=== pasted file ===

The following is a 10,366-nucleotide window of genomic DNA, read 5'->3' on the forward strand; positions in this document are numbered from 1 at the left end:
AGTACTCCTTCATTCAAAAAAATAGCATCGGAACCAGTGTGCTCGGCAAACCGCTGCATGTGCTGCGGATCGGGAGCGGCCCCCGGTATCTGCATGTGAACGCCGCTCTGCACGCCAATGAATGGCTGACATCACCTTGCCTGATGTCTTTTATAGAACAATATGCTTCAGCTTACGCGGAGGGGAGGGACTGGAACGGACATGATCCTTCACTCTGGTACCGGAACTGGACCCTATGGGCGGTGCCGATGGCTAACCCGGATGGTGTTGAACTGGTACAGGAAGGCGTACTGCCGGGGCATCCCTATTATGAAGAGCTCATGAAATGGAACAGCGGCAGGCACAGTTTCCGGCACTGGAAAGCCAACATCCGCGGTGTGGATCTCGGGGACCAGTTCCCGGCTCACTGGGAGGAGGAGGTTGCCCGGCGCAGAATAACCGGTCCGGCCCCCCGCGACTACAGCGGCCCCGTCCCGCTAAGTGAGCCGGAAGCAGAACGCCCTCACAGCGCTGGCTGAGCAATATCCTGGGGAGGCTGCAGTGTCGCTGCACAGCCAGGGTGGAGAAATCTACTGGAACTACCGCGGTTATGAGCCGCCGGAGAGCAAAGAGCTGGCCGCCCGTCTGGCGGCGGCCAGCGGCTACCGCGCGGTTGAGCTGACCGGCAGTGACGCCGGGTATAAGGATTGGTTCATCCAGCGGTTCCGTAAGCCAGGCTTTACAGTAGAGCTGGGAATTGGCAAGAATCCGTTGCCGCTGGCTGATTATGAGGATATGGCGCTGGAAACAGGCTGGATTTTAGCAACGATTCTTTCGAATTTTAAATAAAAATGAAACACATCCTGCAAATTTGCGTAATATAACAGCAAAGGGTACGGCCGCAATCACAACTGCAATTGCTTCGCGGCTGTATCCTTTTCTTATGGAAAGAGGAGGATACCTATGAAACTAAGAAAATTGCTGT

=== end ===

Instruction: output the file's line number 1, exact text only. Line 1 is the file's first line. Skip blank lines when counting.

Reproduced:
The following is a 10,366-nucleotide window of genomic DNA, read 5'->3' on the forward strand; positions in this document are numbered from 1 at the left end: